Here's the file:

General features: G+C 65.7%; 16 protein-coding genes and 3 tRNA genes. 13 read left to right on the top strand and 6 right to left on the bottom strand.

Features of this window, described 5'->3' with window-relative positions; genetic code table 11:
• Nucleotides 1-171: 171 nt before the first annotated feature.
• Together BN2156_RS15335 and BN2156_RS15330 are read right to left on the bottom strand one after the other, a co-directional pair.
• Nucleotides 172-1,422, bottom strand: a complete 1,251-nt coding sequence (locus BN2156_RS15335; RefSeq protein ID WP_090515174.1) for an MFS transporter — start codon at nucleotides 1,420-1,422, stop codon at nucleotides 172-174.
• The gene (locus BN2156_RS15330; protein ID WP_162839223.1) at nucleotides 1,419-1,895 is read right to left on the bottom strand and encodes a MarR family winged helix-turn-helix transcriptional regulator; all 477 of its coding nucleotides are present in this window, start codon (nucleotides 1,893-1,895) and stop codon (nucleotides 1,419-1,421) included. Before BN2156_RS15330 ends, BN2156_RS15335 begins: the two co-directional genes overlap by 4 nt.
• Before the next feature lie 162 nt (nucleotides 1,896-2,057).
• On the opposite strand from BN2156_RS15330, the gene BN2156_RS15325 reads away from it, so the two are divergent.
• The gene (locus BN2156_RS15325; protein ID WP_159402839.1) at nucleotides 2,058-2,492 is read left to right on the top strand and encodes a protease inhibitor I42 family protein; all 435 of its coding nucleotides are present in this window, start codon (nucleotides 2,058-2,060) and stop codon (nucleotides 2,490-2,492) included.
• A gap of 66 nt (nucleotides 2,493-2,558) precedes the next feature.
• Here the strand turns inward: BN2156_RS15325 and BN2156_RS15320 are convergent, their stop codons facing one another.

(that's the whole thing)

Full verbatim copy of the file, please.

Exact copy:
General features: G+C 65.7%; 16 protein-coding genes and 3 tRNA genes. 13 read left to right on the top strand and 6 right to left on the bottom strand.

Features of this window, described 5'->3' with window-relative positions; genetic code table 11:
• Nucleotides 1-171: 171 nt before the first annotated feature.
• Together BN2156_RS15335 and BN2156_RS15330 are read right to left on the bottom strand one after the other, a co-directional pair.
• Nucleotides 172-1,422, bottom strand: a complete 1,251-nt coding sequence (locus BN2156_RS15335; RefSeq protein ID WP_090515174.1) for an MFS transporter — start codon at nucleotides 1,420-1,422, stop codon at nucleotides 172-174.
• The gene (locus BN2156_RS15330; protein ID WP_162839223.1) at nucleotides 1,419-1,895 is read right to left on the bottom strand and encodes a MarR family winged helix-turn-helix transcriptional regulator; all 477 of its coding nucleotides are present in this window, start codon (nucleotides 1,893-1,895) and stop codon (nucleotides 1,419-1,421) included. Before BN2156_RS15330 ends, BN2156_RS15335 begins: the two co-directional genes overlap by 4 nt.
• Before the next feature lie 162 nt (nucleotides 1,896-2,057).
• On the opposite strand from BN2156_RS15330, the gene BN2156_RS15325 reads away from it, so the two are divergent.
• The gene (locus BN2156_RS15325; protein ID WP_159402839.1) at nucleotides 2,058-2,492 is read left to right on the top strand and encodes a protease inhibitor I42 family protein; all 435 of its coding nucleotides are present in this window, start codon (nucleotides 2,058-2,060) and stop codon (nucleotides 2,490-2,492) included.
• A gap of 66 nt (nucleotides 2,493-2,558) precedes the next feature.
• Here the strand turns inward: BN2156_RS15325 and BN2156_RS15320 are convergent, their stop codons facing one another.